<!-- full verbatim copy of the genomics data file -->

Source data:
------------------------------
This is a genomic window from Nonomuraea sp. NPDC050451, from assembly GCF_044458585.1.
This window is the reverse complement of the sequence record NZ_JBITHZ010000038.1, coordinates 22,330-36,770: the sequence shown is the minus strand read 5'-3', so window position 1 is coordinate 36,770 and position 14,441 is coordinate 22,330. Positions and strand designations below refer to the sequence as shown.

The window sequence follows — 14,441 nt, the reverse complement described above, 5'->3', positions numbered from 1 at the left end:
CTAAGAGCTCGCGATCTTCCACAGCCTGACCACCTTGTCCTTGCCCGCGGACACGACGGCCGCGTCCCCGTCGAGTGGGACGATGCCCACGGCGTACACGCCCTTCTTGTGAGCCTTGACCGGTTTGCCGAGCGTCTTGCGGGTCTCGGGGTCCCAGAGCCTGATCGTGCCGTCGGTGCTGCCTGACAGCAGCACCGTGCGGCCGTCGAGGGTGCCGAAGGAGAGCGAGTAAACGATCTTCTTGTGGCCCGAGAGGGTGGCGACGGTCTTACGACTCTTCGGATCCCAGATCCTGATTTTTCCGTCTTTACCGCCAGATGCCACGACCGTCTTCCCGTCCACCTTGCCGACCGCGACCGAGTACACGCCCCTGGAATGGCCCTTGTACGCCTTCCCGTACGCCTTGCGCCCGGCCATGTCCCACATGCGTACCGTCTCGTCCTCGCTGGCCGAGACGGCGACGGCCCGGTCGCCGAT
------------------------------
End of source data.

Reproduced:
This is a genomic window from Nonomuraea sp. NPDC050451, from assembly GCF_044458585.1.
This window is the reverse complement of the sequence record NZ_JBITHZ010000038.1, coordinates 22,330-36,770: the sequence shown is the minus strand read 5'-3', so window position 1 is coordinate 36,770 and position 14,441 is coordinate 22,330. Positions and strand designations below refer to the sequence as shown.

The window sequence follows — 14,441 nt, the reverse complement described above, 5'->3', positions numbered from 1 at the left end:
CTAAGAGCTCGCGATCTTCCACAGCCTGACCACCTTGTCCTTGCCCGCGGACACGACGGCCGCGTCCCCGTCGAGTGGGACGATGCCCACGGCGTACACGCCCTTCTTGTGAGCCTTGACCGGTTTGCCGAGCGTCTTGCGGGTCTCGGGGTCCCAGAGCCTGATCGTGCCGTCGGTGCTGCCTGACAGCAGCACCGTGCGGCCGTCGAGGGTGCCGAAGGAGAGCGAGTAAACGATCTTCTTGTGGCCCGAGAGGGTGGCGACGGTCTTACGACTCTTCGGATCCCAGATCCTGATTTTTCCGTCTTTACCGCCAGATGCCACGACCGTCTTCCCGTCCACCTTGCCGACCGCGACCGAGTACACGCCCCTGGAATGGCCCTTGTACGCCTTCCCGTACGCCTTGCGCCCGGCCATGTCCCACATGCGTACCGTCTCGTCCTCGCTGGCCGAGACGGCGACGGCCCGGTCGCCGAT